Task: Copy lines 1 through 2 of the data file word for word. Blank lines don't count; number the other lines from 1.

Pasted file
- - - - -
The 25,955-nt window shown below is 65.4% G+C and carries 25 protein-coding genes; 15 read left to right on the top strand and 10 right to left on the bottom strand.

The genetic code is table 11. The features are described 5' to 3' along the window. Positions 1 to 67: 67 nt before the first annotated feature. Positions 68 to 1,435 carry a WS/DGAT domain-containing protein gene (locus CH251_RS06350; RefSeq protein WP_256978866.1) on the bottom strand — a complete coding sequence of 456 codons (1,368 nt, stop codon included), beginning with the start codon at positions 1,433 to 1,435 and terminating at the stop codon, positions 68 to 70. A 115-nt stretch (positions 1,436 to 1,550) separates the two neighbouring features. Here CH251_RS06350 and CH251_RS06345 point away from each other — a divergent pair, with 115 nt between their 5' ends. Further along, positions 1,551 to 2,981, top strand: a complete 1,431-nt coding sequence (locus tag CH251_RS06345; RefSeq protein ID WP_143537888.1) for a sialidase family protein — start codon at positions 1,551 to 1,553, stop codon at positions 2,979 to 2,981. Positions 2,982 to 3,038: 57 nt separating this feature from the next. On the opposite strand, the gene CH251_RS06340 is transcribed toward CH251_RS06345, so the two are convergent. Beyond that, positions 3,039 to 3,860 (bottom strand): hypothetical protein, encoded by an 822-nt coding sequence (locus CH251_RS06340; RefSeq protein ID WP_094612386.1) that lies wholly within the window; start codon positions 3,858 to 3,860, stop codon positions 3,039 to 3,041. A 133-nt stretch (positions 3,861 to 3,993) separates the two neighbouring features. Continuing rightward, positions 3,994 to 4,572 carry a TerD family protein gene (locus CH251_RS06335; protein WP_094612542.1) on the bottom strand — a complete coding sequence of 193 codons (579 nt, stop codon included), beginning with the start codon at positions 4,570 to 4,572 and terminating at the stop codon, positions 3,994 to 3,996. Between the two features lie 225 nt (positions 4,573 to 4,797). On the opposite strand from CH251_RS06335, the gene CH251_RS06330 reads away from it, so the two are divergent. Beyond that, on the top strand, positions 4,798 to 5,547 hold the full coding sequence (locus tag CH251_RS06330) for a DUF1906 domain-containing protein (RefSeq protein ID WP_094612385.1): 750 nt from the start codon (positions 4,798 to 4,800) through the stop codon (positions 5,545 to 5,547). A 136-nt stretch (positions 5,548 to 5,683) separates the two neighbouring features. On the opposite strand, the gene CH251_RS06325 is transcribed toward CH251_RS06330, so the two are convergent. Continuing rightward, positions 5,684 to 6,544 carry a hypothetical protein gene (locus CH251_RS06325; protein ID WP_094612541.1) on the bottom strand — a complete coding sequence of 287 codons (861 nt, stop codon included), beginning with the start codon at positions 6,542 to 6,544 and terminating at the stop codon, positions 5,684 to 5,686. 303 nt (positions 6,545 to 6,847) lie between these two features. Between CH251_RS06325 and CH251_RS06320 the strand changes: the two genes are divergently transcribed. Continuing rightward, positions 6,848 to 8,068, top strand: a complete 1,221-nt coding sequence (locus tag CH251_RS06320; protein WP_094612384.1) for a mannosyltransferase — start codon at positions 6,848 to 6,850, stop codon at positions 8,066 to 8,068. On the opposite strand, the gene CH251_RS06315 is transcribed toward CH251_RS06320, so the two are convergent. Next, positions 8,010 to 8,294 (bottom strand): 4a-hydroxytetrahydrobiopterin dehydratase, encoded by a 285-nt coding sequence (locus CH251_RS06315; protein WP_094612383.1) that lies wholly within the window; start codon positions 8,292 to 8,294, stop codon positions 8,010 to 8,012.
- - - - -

The 25,955-nt window shown below is 65.4% G+C and carries 25 protein-coding genes; 15 read left to right on the top strand and 10 right to left on the bottom strand.

The genetic code is table 11. The features are described 5' to 3' along the window. Positions 1 to 67: 67 nt before the first annotated feature. Positions 68 to 1,435 carry a WS/DGAT domain-containing protein gene (locus CH251_RS06350; RefSeq protein WP_256978866.1) on the bottom strand — a complete coding sequence of 456 codons (1,368 nt, stop codon included), beginning with the start codon at positions 1,433 to 1,435 and terminating at the stop codon, positions 68 to 70. A 115-nt stretch (positions 1,436 to 1,550) separates the two neighbouring features. Here CH251_RS06350 and CH251_RS06345 point away from each other — a divergent pair, with 115 nt between their 5' ends. Further along, positions 1,551 to 2,981, top strand: a complete 1,431-nt coding sequence (locus tag CH251_RS06345; RefSeq protein ID WP_143537888.1) for a sialidase family protein — start codon at positions 1,551 to 1,553, stop codon at positions 2,979 to 2,981. Positions 2,982 to 3,038: 57 nt separating this feature from the next. On the opposite strand, the gene CH251_RS06340 is transcribed toward CH251_RS06345, so the two are convergent. Beyond that, positions 3,039 to 3,860 (bottom strand): hypothetical protein, encoded by an 822-nt coding sequence (locus CH251_RS06340; RefSeq protein ID WP_094612386.1) that lies wholly within the window; start codon positions 3,858 to 3,860, stop codon positions 3,039 to 3,041. A 133-nt stretch (positions 3,861 to 3,993) separates the two neighbouring features. Continuing rightward, positions 3,994 to 4,572 carry a TerD family protein gene (locus CH251_RS06335; protein WP_094612542.1) on the bottom strand — a complete coding sequence of 193 codons (579 nt, stop codon included), beginning with the start codon at positions 4,570 to 4,572 and terminating at the stop codon, positions 3,994 to 3,996. Between the two features lie 225 nt (positions 4,573 to 4,797). On the opposite strand from CH251_RS06335, the gene CH251_RS06330 reads away from it, so the two are divergent. Beyond that, on the top strand, positions 4,798 to 5,547 hold the full coding sequence (locus tag CH251_RS06330) for a DUF1906 domain-containing protein (RefSeq protein ID WP_094612385.1): 750 nt from the start codon (positions 4,798 to 4,800) through the stop codon (positions 5,545 to 5,547). A 136-nt stretch (positions 5,548 to 5,683) separates the two neighbouring features. On the opposite strand, the gene CH251_RS06325 is transcribed toward CH251_RS06330, so the two are convergent. Continuing rightward, positions 5,684 to 6,544 carry a hypothetical protein gene (locus CH251_RS06325; protein ID WP_094612541.1) on the bottom strand — a complete coding sequence of 287 codons (861 nt, stop codon included), beginning with the start codon at positions 6,542 to 6,544 and terminating at the stop codon, positions 5,684 to 5,686. 303 nt (positions 6,545 to 6,847) lie between these two features. Between CH251_RS06325 and CH251_RS06320 the strand changes: the two genes are divergently transcribed. Continuing rightward, positions 6,848 to 8,068, top strand: a complete 1,221-nt coding sequence (locus tag CH251_RS06320; protein WP_094612384.1) for a mannosyltransferase — start codon at positions 6,848 to 6,850, stop codon at positions 8,066 to 8,068. On the opposite strand, the gene CH251_RS06315 is transcribed toward CH251_RS06320, so the two are convergent. Next, positions 8,010 to 8,294 (bottom strand): 4a-hydroxytetrahydrobiopterin dehydratase, encoded by a 285-nt coding sequence (locus CH251_RS06315; protein WP_094612383.1) that lies wholly within the window; start codon positions 8,292 to 8,294, stop codon positions 8,010 to 8,012.